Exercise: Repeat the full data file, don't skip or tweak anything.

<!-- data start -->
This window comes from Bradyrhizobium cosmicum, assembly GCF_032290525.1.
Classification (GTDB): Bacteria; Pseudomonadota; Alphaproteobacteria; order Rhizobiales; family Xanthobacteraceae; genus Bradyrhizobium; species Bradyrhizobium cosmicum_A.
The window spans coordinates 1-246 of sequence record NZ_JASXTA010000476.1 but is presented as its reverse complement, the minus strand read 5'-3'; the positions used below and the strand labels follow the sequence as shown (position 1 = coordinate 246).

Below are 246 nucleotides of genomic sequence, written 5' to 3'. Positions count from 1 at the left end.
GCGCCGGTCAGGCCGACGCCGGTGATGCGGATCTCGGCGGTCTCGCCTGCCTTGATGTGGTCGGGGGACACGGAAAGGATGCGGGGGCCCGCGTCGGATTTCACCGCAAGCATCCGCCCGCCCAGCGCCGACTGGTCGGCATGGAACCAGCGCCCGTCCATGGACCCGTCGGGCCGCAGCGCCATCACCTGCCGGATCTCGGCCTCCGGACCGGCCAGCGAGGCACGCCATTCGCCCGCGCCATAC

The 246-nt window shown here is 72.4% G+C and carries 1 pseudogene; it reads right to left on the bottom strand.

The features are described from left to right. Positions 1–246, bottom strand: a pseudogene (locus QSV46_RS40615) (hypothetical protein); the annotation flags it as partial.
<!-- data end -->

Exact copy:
This window comes from Bradyrhizobium cosmicum, assembly GCF_032290525.1.
Classification (GTDB): Bacteria; Pseudomonadota; Alphaproteobacteria; order Rhizobiales; family Xanthobacteraceae; genus Bradyrhizobium; species Bradyrhizobium cosmicum_A.
The window spans coordinates 1-246 of sequence record NZ_JASXTA010000476.1 but is presented as its reverse complement, the minus strand read 5'-3'; the positions used below and the strand labels follow the sequence as shown (position 1 = coordinate 246).

Below are 246 nucleotides of genomic sequence, written 5' to 3'. Positions count from 1 at the left end.
GCGCCGGTCAGGCCGACGCCGGTGATGCGGATCTCGGCGGTCTCGCCTGCCTTGATGTGGTCGGGGGACACGGAAAGGATGCGGGGGCCCGCGTCGGATTTCACCGCAAGCATCCGCCCGCCCAGCGCCGACTGGTCGGCATGGAACCAGCGCCCGTCCATGGACCCGTCGGGCCGCAGCGCCATCACCTGCCGGATCTCGGCCTCCGGACCGGCCAGCGAGGCACGCCATTCGCCCGCGCCATAC

The 246-nt window shown here is 72.4% G+C and carries 1 pseudogene; it reads right to left on the bottom strand.

The features are described from left to right. Positions 1–246, bottom strand: a pseudogene (locus QSV46_RS40615) (hypothetical protein); the annotation flags it as partial.